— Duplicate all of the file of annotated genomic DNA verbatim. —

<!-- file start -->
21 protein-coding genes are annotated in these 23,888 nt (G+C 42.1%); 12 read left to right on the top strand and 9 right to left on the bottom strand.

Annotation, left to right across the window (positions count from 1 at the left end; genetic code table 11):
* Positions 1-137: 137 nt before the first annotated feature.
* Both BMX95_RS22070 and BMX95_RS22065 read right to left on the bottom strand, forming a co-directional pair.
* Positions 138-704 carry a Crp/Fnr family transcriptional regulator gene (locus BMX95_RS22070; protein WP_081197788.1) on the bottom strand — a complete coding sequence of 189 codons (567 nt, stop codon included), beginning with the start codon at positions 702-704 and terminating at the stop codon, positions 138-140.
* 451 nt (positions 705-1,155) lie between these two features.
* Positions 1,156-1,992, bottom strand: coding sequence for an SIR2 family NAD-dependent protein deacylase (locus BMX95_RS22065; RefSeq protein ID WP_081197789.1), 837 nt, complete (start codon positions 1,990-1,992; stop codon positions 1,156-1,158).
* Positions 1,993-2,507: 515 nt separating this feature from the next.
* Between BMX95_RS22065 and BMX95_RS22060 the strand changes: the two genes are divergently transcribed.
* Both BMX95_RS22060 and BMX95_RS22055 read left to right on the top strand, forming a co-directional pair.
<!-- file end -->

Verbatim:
21 protein-coding genes are annotated in these 23,888 nt (G+C 42.1%); 12 read left to right on the top strand and 9 right to left on the bottom strand.

Annotation, left to right across the window (positions count from 1 at the left end; genetic code table 11):
* Positions 1-137: 137 nt before the first annotated feature.
* Both BMX95_RS22070 and BMX95_RS22065 read right to left on the bottom strand, forming a co-directional pair.
* Positions 138-704 carry a Crp/Fnr family transcriptional regulator gene (locus BMX95_RS22070; protein WP_081197788.1) on the bottom strand — a complete coding sequence of 189 codons (567 nt, stop codon included), beginning with the start codon at positions 702-704 and terminating at the stop codon, positions 138-140.
* 451 nt (positions 705-1,155) lie between these two features.
* Positions 1,156-1,992, bottom strand: coding sequence for an SIR2 family NAD-dependent protein deacylase (locus BMX95_RS22065; RefSeq protein ID WP_081197789.1), 837 nt, complete (start codon positions 1,990-1,992; stop codon positions 1,156-1,158).
* Positions 1,993-2,507: 515 nt separating this feature from the next.
* Between BMX95_RS22065 and BMX95_RS22060 the strand changes: the two genes are divergently transcribed.
* Both BMX95_RS22060 and BMX95_RS22055 read left to right on the top strand, forming a co-directional pair.